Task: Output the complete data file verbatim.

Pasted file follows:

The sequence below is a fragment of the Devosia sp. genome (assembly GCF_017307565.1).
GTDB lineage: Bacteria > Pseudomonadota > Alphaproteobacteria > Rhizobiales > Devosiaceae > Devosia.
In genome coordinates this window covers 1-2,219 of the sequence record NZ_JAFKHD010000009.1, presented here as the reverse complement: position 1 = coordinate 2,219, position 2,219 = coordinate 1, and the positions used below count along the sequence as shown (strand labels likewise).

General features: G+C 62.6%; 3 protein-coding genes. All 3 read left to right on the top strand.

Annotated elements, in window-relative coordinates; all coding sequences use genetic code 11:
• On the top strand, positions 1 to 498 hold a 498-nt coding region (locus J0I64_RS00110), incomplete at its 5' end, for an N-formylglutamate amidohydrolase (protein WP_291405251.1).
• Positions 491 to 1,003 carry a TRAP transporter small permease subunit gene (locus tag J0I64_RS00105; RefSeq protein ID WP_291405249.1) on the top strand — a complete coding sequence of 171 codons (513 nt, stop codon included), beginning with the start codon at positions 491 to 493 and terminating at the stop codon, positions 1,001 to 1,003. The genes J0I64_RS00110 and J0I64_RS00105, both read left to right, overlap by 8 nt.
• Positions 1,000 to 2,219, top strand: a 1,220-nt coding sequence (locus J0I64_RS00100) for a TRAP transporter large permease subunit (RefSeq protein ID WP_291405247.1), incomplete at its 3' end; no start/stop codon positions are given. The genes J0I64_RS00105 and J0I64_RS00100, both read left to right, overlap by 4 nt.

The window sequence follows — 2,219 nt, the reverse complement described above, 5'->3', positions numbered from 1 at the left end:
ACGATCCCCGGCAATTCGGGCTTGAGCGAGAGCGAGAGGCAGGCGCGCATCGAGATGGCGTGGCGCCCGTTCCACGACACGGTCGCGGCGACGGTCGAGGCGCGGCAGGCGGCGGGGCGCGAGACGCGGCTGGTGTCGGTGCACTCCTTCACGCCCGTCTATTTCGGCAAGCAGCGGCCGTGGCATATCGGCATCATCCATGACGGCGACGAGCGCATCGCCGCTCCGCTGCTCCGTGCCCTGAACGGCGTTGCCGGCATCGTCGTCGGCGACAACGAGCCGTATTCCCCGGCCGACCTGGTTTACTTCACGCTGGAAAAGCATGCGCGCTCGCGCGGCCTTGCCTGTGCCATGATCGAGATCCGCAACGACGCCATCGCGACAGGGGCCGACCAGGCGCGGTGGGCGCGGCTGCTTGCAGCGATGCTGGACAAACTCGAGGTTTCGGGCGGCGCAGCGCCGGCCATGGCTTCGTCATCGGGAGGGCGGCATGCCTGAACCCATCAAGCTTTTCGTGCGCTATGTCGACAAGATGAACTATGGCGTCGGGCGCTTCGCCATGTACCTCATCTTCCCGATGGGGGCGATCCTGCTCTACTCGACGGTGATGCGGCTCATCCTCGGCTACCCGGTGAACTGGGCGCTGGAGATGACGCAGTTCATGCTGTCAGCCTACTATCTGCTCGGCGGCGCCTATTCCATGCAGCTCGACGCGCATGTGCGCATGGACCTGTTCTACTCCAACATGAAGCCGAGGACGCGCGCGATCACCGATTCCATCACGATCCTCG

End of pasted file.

The sequence below is a fragment of the Devosia sp. genome (assembly GCF_017307565.1).
GTDB lineage: Bacteria > Pseudomonadota > Alphaproteobacteria > Rhizobiales > Devosiaceae > Devosia.
In genome coordinates this window covers 1-2,219 of the sequence record NZ_JAFKHD010000009.1, presented here as the reverse complement: position 1 = coordinate 2,219, position 2,219 = coordinate 1, and the positions used below count along the sequence as shown (strand labels likewise).

General features: G+C 62.6%; 3 protein-coding genes. All 3 read left to right on the top strand.

Annotated elements, in window-relative coordinates; all coding sequences use genetic code 11:
• On the top strand, positions 1 to 498 hold a 498-nt coding region (locus J0I64_RS00110), incomplete at its 5' end, for an N-formylglutamate amidohydrolase (protein WP_291405251.1).
• Positions 491 to 1,003 carry a TRAP transporter small permease subunit gene (locus tag J0I64_RS00105; RefSeq protein ID WP_291405249.1) on the top strand — a complete coding sequence of 171 codons (513 nt, stop codon included), beginning with the start codon at positions 491 to 493 and terminating at the stop codon, positions 1,001 to 1,003. The genes J0I64_RS00110 and J0I64_RS00105, both read left to right, overlap by 8 nt.
• Positions 1,000 to 2,219, top strand: a 1,220-nt coding sequence (locus J0I64_RS00100) for a TRAP transporter large permease subunit (RefSeq protein ID WP_291405247.1), incomplete at its 3' end; no start/stop codon positions are given. The genes J0I64_RS00105 and J0I64_RS00100, both read left to right, overlap by 4 nt.

The window sequence follows — 2,219 nt, the reverse complement described above, 5'->3', positions numbered from 1 at the left end:
ACGATCCCCGGCAATTCGGGCTTGAGCGAGAGCGAGAGGCAGGCGCGCATCGAGATGGCGTGGCGCCCGTTCCACGACACGGTCGCGGCGACGGTCGAGGCGCGGCAGGCGGCGGGGCGCGAGACGCGGCTGGTGTCGGTGCACTCCTTCACGCCCGTCTATTTCGGCAAGCAGCGGCCGTGGCATATCGGCATCATCCATGACGGCGACGAGCGCATCGCCGCTCCGCTGCTCCGTGCCCTGAACGGCGTTGCCGGCATCGTCGTCGGCGACAACGAGCCGTATTCCCCGGCCGACCTGGTTTACTTCACGCTGGAAAAGCATGCGCGCTCGCGCGGCCTTGCCTGTGCCATGATCGAGATCCGCAACGACGCCATCGCGACAGGGGCCGACCAGGCGCGGTGGGCGCGGCTGCTTGCAGCGATGCTGGACAAACTCGAGGTTTCGGGCGGCGCAGCGCCGGCCATGGCTTCGTCATCGGGAGGGCGGCATGCCTGAACCCATCAAGCTTTTCGTGCGCTATGTCGACAAGATGAACTATGGCGTCGGGCGCTTCGCCATGTACCTCATCTTCCCGATGGGGGCGATCCTGCTCTACTCGACGGTGATGCGGCTCATCCTCGGCTACCCGGTGAACTGGGCGCTGGAGATGACGCAGTTCATGCTGTCAGCCTACTATCTGCTCGGCGGCGCCTATTCCATGCAGCTCGACGCGCATGTGCGCATGGACCTGTTCTACTCCAACATGAAGCCGAGGACGCGCGCGATCACCGATTCCATCACGATCCTCG